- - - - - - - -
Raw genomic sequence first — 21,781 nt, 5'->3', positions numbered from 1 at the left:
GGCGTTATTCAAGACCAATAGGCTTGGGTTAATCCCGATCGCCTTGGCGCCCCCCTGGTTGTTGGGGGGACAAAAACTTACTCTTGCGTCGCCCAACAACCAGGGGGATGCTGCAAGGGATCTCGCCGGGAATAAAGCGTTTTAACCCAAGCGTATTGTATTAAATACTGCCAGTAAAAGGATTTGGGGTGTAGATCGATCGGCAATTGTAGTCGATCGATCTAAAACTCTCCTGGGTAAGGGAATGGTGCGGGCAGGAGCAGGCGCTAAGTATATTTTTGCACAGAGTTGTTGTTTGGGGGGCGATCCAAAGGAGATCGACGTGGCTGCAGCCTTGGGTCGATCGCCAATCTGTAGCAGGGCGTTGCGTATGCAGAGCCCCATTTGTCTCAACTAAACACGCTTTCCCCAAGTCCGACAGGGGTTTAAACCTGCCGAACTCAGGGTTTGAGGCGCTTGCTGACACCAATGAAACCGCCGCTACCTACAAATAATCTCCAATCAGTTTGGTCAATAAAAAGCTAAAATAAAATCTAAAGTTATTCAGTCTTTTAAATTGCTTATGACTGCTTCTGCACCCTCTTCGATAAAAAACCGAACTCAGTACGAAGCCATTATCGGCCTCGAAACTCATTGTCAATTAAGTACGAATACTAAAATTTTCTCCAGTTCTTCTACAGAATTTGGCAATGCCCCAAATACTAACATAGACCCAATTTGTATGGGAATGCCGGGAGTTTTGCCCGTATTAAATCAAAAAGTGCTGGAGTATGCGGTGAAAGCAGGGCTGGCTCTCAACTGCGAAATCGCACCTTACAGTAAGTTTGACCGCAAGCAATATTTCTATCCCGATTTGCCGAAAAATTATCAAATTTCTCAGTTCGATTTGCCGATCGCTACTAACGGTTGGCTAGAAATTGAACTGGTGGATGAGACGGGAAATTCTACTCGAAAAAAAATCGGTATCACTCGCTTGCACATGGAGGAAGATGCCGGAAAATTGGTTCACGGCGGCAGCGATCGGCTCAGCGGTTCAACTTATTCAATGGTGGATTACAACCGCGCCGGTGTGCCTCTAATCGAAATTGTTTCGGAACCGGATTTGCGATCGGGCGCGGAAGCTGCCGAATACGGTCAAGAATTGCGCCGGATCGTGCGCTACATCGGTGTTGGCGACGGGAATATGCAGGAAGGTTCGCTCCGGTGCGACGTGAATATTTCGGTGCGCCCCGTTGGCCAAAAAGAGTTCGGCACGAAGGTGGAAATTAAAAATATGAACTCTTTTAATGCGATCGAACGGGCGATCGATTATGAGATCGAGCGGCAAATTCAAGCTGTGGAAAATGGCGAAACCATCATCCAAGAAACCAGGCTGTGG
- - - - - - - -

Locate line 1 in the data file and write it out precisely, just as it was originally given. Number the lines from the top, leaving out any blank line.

Raw genomic sequence first — 21,781 nt, 5'->3', positions numbered from 1 at the left: